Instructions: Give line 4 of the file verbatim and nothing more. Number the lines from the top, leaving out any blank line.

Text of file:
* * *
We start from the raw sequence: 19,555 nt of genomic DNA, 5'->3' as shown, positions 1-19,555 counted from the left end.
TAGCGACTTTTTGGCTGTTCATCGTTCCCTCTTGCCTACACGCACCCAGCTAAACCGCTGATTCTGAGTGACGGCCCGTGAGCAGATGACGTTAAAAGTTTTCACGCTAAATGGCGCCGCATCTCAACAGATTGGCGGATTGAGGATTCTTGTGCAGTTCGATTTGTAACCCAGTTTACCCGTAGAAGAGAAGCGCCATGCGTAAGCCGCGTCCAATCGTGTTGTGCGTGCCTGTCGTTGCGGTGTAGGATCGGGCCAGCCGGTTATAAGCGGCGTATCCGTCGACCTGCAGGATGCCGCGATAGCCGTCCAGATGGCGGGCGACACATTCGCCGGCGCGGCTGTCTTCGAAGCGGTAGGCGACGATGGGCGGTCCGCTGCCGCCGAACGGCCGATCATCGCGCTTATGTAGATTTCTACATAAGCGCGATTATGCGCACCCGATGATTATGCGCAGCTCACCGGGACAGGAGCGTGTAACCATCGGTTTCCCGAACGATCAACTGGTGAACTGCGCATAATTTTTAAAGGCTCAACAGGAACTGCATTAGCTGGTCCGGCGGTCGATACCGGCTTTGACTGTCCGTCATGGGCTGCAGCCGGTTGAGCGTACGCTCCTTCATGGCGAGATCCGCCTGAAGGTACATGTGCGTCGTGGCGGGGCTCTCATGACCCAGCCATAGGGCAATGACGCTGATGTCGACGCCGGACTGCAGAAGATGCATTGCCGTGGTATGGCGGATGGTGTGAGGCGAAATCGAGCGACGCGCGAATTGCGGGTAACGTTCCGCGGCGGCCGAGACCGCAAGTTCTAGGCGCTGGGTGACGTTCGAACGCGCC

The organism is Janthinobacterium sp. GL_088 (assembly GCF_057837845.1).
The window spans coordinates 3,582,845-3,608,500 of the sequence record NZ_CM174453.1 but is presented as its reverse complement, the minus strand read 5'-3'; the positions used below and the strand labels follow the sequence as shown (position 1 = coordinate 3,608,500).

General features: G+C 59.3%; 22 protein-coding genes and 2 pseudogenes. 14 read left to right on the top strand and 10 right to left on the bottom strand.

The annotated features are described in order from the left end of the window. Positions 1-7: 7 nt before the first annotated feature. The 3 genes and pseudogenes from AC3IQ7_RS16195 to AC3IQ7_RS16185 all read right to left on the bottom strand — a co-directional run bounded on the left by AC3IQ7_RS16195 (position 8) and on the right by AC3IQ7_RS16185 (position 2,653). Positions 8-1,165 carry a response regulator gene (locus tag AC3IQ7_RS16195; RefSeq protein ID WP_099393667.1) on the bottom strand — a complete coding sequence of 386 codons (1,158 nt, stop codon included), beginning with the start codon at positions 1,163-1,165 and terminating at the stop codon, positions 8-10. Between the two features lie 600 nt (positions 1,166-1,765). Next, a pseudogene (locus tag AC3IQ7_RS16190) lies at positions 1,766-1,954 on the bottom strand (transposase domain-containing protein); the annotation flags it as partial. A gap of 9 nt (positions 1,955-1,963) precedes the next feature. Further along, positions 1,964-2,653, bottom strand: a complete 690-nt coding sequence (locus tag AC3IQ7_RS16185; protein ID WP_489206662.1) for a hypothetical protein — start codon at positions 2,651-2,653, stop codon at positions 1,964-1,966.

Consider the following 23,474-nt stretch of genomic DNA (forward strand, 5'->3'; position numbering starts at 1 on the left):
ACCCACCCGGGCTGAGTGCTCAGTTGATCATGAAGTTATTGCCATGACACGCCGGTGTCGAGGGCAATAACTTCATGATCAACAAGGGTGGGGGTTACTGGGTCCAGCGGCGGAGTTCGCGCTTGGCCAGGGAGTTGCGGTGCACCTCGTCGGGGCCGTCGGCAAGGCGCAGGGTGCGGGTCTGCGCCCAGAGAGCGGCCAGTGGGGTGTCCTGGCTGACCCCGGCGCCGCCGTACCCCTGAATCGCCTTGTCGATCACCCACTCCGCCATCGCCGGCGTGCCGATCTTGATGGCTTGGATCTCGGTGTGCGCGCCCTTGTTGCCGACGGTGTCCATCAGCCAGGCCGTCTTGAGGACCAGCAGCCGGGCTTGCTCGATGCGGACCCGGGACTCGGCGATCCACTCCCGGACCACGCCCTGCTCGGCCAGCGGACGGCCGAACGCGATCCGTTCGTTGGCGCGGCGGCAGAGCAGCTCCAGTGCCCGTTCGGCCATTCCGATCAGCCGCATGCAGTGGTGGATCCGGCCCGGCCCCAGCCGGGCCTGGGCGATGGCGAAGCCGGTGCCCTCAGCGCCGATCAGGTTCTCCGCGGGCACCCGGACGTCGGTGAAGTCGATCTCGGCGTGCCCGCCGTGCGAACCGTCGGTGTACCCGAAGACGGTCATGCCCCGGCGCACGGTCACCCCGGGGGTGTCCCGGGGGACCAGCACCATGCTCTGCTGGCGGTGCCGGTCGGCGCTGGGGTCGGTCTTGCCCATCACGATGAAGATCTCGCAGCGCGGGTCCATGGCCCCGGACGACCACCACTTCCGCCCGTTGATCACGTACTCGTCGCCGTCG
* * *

The window spans coordinates 3,582,845-3,608,500 of the sequence record NZ_CM174453.1 but is presented as its reverse complement, the minus strand read 5'-3'; the positions used below and the strand labels follow the sequence as shown (position 1 = coordinate 3,608,500).